Great writers are absent in publishing and Hollywood. And it really limits my entertainment options to works from the past. I don’t mind that, but it’d be nice to see something new and great come along once in a while.

    Where do you see publishing going based on this trend? How does one get published these days?

    • Replies: @SunBakedSuburb
  71. Anonymous[327] • Disclaimer says:

  72. Arclight says:

    Neil DeGrasse Tyson types seem to be fairly rare – most blacks that have a lot of personality and want to really dig into a given subject seem to be almost exclusively into sports and music. To be fair, that’s probably the case for most whites as well, but with only 1/4th as may of the former as the latter, that’s pretty slim pickings for charismatic black nerds interested in something other than those two items (or black history, of course). The only other subject I can think of where there may be similar levels of racial interest would be cars, but that’s a smaller audience than sports or music. I would also say that no group is under more social pressure to conform to a particular archetype than black men, so that might also squelch budding interests elsewhere.

  73. @J.Ross

    Apparently it’s what Very Important People wear to pick up their Pulitzer Prizes.

    Probably the next phase will everybody wearing green t-shirts to public events to Show Solidarity with Zelenskyyyy.

  74. @slumber_j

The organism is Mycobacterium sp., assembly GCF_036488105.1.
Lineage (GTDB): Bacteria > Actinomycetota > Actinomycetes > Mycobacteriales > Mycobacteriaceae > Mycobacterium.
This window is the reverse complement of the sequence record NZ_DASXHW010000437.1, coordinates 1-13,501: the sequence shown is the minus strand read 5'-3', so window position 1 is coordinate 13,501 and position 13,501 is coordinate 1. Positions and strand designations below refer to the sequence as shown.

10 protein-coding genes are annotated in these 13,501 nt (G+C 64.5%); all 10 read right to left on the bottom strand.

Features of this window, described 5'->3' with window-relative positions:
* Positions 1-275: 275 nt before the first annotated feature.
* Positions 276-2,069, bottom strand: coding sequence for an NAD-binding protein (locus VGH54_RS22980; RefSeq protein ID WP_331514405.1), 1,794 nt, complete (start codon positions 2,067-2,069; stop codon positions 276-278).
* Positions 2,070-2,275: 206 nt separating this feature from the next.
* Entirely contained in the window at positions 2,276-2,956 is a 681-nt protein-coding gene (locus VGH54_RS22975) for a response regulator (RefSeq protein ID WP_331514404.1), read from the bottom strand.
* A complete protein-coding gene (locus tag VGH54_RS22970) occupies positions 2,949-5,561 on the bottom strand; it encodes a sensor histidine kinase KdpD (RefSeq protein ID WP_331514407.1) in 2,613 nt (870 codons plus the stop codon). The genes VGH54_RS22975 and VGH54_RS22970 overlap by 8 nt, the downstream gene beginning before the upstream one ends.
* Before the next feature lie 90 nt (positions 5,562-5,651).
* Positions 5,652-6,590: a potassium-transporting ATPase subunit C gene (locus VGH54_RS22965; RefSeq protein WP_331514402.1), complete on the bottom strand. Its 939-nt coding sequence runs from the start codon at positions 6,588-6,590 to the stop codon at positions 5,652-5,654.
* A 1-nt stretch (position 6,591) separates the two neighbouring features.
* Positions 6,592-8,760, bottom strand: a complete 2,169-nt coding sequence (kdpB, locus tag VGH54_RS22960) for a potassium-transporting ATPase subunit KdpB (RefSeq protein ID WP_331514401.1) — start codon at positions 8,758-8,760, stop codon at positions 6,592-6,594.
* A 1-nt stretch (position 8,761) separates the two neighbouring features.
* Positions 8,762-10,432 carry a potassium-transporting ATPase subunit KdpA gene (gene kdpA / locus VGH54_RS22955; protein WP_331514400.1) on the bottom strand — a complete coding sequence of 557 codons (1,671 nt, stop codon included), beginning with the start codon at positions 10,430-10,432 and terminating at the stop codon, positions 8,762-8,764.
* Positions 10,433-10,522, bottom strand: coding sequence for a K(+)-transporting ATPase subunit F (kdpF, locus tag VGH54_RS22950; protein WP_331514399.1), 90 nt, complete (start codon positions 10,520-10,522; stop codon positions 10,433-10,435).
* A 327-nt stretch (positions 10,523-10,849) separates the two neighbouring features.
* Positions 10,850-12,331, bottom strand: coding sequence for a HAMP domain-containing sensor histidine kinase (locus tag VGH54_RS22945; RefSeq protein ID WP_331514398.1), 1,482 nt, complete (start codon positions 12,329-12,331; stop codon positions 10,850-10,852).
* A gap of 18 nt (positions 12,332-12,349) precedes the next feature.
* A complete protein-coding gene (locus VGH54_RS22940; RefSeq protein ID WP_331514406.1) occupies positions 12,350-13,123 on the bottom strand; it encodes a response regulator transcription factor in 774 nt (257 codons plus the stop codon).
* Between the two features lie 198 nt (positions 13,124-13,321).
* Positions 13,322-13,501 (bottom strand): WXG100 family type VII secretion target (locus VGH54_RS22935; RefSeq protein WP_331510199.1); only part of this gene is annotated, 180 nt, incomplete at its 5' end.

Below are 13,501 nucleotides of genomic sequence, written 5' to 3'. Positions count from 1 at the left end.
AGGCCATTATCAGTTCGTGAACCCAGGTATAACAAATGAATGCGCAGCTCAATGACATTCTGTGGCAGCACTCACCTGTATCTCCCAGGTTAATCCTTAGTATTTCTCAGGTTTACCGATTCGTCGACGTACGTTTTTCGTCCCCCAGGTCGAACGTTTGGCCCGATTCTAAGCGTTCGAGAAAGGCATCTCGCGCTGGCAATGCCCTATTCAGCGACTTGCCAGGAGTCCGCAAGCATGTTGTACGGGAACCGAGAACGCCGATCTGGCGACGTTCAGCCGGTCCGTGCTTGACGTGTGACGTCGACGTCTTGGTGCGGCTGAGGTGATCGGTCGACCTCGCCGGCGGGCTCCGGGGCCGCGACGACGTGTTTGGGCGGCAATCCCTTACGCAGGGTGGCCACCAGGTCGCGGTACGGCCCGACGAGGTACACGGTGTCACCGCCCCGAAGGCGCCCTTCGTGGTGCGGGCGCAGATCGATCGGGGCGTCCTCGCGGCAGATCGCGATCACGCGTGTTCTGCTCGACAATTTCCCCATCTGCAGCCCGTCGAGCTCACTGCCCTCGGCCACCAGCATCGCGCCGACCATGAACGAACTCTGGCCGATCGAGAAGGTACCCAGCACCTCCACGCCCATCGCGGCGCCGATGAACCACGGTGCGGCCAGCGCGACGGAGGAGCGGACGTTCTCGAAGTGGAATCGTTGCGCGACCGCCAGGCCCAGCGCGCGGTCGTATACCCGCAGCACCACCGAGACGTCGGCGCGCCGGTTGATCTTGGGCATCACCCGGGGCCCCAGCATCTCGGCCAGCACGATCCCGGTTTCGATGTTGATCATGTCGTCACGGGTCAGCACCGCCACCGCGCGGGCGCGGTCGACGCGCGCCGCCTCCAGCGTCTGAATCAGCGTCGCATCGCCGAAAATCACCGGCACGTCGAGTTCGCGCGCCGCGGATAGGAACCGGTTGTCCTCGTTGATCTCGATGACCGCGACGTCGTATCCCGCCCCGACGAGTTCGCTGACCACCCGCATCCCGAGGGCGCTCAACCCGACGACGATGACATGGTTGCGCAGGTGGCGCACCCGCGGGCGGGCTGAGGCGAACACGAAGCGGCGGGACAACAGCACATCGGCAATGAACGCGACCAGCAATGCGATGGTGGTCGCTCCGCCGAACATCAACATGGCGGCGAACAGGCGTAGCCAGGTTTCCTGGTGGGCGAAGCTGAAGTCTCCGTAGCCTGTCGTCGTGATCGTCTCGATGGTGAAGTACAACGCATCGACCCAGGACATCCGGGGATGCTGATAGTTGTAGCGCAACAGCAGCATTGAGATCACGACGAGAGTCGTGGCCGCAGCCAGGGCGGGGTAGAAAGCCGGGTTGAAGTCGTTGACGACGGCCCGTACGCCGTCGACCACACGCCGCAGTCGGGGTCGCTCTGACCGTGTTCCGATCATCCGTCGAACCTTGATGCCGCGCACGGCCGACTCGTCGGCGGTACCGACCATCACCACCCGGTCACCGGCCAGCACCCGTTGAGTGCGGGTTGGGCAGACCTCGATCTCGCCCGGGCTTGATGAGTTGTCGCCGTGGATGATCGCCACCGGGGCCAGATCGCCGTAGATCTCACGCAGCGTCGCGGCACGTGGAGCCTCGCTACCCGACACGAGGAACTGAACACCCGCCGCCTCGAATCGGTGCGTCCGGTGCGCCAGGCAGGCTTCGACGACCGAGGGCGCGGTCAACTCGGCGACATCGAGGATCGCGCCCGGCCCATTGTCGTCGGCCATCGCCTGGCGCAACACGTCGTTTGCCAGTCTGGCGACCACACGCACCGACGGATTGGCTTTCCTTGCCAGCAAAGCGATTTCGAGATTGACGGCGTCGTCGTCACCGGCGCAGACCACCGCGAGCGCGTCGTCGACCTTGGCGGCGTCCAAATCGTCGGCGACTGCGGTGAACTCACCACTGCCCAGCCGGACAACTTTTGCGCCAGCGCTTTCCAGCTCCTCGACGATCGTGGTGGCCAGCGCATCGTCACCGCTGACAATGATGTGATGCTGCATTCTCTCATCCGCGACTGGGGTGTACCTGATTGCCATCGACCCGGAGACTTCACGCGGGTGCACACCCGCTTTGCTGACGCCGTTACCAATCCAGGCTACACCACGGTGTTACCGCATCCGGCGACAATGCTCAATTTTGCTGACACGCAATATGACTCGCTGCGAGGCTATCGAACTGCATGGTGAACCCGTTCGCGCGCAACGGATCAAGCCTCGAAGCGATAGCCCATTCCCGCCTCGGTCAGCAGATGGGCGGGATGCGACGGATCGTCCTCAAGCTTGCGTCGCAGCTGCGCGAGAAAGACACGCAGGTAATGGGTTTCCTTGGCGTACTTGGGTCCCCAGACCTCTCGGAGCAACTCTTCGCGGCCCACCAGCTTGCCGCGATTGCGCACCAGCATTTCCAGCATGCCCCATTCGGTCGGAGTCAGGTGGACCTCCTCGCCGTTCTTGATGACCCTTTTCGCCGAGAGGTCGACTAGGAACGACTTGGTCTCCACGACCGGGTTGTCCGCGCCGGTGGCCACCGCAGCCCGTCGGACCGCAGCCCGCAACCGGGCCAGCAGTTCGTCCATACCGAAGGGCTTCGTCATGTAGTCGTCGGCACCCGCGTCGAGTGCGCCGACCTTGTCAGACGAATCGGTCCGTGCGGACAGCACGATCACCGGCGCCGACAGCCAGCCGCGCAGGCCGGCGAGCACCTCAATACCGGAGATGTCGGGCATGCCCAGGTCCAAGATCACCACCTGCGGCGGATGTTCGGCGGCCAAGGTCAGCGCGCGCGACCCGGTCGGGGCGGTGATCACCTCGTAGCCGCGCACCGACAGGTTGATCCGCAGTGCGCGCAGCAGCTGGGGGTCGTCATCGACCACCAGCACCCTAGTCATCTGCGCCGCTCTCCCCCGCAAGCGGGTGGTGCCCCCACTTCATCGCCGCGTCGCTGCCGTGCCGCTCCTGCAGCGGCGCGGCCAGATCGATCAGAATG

Students need not be Catholic to attend St. Regis School. All students are expected to exhibit Christian actions and strive to model the teaching of Jesus Christ in their everyday lives.

    The reason I know this is because I was accepted at Regis but decided to go to the hipper Brooklyn Prep (also Jesuit and closer to my house on Long Island)

    • Replies: @slumber_j
  75. Jon says:
    @Pixo

    ‘Must-hear’ diet and relationship advice from a fat spinster, up next on today’s Oprah.

    I also liked that the cover girl for her self-titled magazine was always her – no ‘imposter syndrome’ for that women.

  76. @Malcolm X-Lax

    Malcolm Nance looks 68 years old and doesn’t have the kind of look that white boomers would be comfortable with-he looks neither like a nerd or a wishbone quarterback like the original GOP brutha JC Watts.

    For instance someone like Sheriff Clarke adopted the cowboy hat because without it he’d look a lot like a Theo Huxtable/ Ben Carson type and that wouldn’t work for a Sheriff.

    Nance looks like the kind of guy that used fist fight a couple of his nephews at a cookout arguing over who had better handles AI or Kyrie but now can’t because he’s on three types of heart medication.

    • LOL: Malcolm X-Lax
  77. Tyson pit da phizzc ho in jeez playse nomsayin

  78. @Hodag

    He used to do commentary on ESPN’s NASCAR shows.

    I’m not sure NASCAR really has any dedicated shows anymore that would support a high profile commentator.

  79. Dchjk says:
    @International Jew

    “You have to write the book yourself.” — James Patterson, as told to Mala Yousafzai

    • LOL: kaganovitch
  80. @Meretricious

    This shows what I knew already: blacks cannot escape blackness, which is their whole narrow & frustrating cosmos.

    True, minority authors depict their frequently suffocating & provincial world, but the best among them can transcend it. Subject-matter may be a sort of strait-jacket, but there is more to it in their creations (at least for the best among them).